The FAA and TAG Aviation USA have settled “all matters” between them in an agreement that calls for TAG Aviation USA and its Swiss parent, TAG Aviation Holding, to pay $10 million to the FAA. Both parties, including FAA Eastern region counsel Loretta Alkalay and TAG Aviation Holding chairman Roger McMullin, signed the agreement on November 8. Under the agreement, the FAA said that payment of the penalty– the highest ever assessed or agreed to by the agency–does “not constitute an admission of violation, wrongdoing or liability by TAG USA, et al.”
The FAA had been investigating AMI Jet Charter, which is 49 percent owned by TAG Aviation USA, since March and on October 12 revoked AMI’s charter certificate. The agency’s investigation, according to a September 17 letter the FAA sent to AMI president Charles McLeran, “centered on whether AMI has surrendered operational control by causing, permitting or allowing uncertificated entities, including TAG Aviation USA (a foreign entity ineligible to operate air carrier flights) and various ‘charter ally’ companies, to exercise such control.”
In the letter, the FAA cited problems with flight- and duty-time limitations and the improper exercising of operational control over AMI charter flights. The letter warned McLeran that “if the information described above is correct, the FAA will take enforcement action, including possible emergency suspension or revocation of AMI’s air carrier certificate.”
AMI responded to the FAA’s allegations on September 21, but the agency continued its investigation. After issuing an emergency suspension notice on October 4, the FAA withdrew that notice, then revoked AMI’s charter certificate on October 12. The revocation notice said that “AMI and TAG knowingly, intentionally and willfully engaged in a scheme and/or deceptive practice to make it appear to federal regulatory entities, including the FAA, as if AMI remained in control, including operational control, when in fact TAG exercised control of passenger-carrying flights ostensibly operated under the authority of AMI’s air carrier certificate.”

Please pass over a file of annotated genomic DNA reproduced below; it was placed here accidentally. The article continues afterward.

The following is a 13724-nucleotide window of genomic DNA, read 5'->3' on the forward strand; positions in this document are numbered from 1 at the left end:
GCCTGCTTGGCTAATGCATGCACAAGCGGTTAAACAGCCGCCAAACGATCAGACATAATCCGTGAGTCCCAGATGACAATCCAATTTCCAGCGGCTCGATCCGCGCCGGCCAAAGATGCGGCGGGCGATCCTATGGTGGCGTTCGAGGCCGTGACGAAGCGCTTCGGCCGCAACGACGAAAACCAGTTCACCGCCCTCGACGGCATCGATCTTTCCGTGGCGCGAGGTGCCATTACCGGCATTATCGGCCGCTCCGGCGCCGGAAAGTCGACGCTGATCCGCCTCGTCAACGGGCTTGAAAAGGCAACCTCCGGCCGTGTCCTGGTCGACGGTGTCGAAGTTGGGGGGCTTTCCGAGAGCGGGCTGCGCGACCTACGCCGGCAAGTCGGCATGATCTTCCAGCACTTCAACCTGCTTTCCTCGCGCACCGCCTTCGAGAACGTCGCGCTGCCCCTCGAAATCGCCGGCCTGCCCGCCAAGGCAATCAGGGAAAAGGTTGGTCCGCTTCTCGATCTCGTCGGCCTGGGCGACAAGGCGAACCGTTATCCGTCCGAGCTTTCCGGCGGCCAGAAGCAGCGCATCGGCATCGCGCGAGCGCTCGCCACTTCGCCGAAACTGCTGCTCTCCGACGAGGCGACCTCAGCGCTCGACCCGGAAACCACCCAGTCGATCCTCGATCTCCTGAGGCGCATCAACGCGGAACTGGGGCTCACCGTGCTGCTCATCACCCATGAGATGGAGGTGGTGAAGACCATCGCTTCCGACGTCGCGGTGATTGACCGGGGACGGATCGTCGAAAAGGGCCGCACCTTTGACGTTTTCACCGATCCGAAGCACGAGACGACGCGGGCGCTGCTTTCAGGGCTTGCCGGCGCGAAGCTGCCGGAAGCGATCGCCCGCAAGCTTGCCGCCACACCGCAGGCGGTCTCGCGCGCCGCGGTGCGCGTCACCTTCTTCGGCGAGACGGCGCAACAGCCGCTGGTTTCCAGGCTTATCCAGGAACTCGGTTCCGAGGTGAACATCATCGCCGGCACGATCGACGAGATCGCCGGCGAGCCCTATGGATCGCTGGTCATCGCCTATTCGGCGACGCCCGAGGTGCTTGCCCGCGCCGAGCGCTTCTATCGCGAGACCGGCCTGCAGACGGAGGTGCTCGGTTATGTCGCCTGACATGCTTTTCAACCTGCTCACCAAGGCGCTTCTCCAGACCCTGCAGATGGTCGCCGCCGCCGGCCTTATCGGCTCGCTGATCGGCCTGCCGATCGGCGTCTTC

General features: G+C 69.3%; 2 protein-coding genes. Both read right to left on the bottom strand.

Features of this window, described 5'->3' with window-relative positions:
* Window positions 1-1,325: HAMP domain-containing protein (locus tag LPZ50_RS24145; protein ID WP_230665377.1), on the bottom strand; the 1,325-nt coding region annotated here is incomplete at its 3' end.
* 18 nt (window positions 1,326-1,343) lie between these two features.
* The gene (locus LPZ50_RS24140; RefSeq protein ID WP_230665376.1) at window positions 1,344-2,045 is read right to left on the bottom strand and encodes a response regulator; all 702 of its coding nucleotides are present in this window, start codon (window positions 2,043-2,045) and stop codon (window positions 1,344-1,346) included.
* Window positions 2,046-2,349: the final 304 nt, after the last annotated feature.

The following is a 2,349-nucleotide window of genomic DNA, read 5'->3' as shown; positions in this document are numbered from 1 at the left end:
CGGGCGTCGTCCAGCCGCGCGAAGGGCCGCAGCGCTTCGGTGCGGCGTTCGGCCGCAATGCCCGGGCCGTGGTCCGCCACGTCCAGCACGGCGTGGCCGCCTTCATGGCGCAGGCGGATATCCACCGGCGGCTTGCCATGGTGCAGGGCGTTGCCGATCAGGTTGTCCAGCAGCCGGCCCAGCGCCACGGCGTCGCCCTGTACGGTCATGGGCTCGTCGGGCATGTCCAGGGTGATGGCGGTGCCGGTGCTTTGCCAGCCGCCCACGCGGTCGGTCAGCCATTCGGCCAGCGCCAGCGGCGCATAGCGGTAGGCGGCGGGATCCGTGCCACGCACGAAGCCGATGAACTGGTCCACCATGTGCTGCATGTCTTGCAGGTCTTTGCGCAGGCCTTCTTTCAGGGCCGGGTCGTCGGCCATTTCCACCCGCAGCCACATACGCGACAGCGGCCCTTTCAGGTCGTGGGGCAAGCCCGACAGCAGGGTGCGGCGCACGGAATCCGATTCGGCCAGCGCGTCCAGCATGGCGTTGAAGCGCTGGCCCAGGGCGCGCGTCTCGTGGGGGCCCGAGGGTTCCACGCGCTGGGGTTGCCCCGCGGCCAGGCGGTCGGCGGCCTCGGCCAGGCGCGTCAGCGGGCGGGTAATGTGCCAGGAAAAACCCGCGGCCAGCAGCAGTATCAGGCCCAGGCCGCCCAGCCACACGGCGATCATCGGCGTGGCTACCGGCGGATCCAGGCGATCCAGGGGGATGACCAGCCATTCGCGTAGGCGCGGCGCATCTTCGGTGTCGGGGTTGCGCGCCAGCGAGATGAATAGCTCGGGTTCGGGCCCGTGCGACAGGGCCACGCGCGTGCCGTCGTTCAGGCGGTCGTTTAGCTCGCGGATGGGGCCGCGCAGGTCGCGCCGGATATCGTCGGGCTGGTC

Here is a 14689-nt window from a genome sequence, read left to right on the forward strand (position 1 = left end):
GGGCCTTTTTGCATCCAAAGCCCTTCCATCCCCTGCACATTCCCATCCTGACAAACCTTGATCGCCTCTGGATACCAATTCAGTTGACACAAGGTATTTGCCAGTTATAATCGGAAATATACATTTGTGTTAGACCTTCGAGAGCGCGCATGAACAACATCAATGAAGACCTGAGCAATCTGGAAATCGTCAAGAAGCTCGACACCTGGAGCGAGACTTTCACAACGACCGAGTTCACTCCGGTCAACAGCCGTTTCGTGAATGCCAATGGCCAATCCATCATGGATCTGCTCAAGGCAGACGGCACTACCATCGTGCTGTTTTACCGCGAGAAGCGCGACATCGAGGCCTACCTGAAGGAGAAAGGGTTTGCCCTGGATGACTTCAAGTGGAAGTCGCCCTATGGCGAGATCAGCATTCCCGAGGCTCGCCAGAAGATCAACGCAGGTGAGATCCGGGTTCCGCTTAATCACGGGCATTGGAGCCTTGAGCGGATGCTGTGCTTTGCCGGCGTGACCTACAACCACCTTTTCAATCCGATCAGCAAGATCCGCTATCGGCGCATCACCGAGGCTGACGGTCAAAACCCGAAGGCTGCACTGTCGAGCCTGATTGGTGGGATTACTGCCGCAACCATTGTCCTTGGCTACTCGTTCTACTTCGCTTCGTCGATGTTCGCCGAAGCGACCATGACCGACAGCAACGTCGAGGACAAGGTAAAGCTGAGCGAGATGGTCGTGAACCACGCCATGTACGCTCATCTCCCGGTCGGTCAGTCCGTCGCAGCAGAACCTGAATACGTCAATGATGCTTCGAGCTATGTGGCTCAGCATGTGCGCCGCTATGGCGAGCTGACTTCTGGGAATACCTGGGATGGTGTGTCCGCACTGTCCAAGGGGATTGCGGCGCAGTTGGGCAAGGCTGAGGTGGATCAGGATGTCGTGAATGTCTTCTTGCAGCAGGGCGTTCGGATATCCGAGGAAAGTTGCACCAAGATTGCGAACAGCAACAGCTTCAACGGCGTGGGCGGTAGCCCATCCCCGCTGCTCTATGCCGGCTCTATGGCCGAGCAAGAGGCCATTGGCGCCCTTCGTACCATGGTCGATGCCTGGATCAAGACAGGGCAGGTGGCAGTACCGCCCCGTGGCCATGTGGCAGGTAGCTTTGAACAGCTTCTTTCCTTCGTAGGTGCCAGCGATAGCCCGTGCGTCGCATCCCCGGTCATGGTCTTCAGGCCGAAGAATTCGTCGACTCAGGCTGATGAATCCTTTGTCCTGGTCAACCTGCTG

AMI vigorously disputed the FAA’s action, by appealing the suspension notice with a point-by-point rebuttal of the FAA’s allegations. But after the revocation, AMI did not issue another appeal, and a short time later TAG Aviation Holding announced that it had agreed to sell TAG Aviation USA and its 49-percent share of AMI Jet to Sentient Flight Group.
The $10 million settlement agreement required that TAG Aviation USA deliver a $4 million check to FAA counsel Alkalay on November 8, followed by another check for $6 million by December 31. Under the agreement, TAG Aviation USA is required to divest itself of Elan Express, a Part 125 certificate holder that operates a Boeing 767 for Google founders Sergey Brin and Larry Page and a 727 used for sports team charters.
According to the FAA, the agreement also “settles any and all existing and potential FAA enforcement actions, including civil penalty actions, against TAG [Aviation] USA, et al, and their shareholders, officers, directors and employees that may arise from this matter, including, without limitation, allegations of impermissible control, alleged unauthorized operations or otherwise ‘holding out’ of air transportation by TAG [Aviation] USA or any act or omission causing or contributing to such alleged violations.” In fact, beyond AMI’s and Elan Express’ operating certificates, the FAA has no formal jurisdiction over any of TAG’s operations and could not bring any further action against TAG unless it chose to prosecute individual pilots or mechanics.
The agency also agreed not to refer any civil enforcement action to the Department of Justice (DOJ), but it is unclear why the FAA would have wanted to do so or what the DOJ might have found prosecutable in anything that TAG Aviation USA or AMI did. The FAA also agreed to help aircraft that used to be on AMI’s charter certificate move to other charter operators and not to delay requests to transition to new operators.